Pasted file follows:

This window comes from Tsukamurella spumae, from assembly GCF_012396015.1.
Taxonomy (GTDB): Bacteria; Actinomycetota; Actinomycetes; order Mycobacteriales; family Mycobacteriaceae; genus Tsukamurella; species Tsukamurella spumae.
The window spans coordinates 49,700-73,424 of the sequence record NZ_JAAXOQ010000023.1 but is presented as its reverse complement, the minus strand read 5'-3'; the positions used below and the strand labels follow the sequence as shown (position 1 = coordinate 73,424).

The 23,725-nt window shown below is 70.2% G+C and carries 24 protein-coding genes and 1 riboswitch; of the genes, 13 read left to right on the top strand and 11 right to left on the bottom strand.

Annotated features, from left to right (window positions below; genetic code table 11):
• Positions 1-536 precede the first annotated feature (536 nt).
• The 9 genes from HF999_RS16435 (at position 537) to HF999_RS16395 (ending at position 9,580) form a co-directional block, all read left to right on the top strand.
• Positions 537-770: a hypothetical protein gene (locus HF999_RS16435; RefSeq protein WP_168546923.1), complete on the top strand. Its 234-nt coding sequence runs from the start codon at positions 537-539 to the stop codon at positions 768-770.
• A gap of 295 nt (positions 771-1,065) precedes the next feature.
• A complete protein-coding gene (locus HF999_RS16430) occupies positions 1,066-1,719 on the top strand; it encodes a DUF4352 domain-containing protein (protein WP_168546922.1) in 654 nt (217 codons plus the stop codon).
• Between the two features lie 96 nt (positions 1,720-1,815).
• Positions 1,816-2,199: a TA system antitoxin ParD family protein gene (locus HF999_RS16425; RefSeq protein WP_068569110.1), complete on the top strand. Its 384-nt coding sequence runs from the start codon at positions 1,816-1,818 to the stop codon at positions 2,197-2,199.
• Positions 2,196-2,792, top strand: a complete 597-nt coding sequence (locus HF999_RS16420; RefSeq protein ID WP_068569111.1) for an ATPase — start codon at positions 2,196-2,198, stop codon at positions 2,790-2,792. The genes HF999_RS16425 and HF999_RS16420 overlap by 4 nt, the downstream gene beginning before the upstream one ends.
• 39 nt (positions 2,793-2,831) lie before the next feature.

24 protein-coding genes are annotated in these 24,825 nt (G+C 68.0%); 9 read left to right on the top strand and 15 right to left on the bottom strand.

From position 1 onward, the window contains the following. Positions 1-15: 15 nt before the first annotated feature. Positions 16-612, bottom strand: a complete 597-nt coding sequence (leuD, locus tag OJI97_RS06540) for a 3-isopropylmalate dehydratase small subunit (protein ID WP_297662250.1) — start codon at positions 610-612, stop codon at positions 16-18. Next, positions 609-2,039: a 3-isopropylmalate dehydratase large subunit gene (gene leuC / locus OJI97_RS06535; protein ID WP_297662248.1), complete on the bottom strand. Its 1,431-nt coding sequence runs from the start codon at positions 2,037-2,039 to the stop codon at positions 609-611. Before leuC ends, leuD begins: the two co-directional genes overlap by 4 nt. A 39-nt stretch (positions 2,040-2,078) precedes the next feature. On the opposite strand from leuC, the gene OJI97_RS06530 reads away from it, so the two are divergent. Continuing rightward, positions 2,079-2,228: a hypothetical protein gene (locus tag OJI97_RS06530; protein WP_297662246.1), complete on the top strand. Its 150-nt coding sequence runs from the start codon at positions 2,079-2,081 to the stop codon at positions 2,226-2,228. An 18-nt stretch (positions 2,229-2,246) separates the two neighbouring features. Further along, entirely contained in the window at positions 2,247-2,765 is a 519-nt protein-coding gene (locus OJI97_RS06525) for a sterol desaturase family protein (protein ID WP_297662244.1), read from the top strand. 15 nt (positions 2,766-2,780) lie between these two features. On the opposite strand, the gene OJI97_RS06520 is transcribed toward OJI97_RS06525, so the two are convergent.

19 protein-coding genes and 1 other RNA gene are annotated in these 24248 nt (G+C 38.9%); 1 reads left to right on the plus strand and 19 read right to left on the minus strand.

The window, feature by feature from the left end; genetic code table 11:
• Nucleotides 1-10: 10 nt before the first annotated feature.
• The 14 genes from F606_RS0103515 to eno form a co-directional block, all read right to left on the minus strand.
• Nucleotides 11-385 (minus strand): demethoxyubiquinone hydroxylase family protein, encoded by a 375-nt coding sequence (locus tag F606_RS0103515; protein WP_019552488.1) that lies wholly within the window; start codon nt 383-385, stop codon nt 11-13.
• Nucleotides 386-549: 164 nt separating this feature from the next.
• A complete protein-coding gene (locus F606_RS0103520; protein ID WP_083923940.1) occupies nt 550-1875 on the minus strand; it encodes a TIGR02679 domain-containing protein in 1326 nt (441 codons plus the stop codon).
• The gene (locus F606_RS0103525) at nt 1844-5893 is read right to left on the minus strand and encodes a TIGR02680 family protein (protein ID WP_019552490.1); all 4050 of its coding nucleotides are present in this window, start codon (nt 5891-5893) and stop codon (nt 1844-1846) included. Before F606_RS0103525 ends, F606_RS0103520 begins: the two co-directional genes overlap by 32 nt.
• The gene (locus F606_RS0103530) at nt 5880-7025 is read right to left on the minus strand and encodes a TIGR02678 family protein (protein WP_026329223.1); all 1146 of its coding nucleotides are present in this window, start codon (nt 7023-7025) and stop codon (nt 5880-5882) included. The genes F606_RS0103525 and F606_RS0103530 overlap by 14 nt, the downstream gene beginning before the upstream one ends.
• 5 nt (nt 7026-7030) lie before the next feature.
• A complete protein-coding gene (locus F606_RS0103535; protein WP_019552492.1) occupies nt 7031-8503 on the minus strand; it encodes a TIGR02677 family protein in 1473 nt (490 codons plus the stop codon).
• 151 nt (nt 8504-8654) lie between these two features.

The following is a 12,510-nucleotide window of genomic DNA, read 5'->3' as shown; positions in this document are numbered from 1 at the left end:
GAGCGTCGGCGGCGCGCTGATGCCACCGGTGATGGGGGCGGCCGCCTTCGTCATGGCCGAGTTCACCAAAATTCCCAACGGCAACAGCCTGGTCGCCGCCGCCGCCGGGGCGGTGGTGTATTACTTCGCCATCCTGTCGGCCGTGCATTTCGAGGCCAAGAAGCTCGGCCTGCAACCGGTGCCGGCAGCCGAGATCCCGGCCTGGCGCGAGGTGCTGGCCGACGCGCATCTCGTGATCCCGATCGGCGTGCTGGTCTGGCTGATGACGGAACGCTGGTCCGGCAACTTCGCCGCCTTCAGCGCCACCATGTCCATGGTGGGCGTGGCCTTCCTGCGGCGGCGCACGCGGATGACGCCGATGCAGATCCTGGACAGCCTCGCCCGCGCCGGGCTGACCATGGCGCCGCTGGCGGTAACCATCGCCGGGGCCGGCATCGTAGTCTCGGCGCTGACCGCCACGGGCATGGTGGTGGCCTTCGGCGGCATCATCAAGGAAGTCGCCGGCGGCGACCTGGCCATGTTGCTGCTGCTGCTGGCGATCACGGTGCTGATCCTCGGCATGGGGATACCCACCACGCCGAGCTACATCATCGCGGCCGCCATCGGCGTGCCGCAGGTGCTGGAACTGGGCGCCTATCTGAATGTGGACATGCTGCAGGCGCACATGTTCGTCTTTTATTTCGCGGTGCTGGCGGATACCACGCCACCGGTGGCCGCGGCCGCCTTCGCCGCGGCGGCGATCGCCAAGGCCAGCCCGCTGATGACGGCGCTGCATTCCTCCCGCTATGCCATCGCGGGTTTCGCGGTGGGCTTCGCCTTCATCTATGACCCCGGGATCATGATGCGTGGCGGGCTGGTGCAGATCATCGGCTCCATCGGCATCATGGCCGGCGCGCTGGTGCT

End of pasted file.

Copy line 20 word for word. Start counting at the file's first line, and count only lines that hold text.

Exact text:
• The 14 genes from F606_RS0103515 to eno form a co-directional block, all read right to left on the minus strand.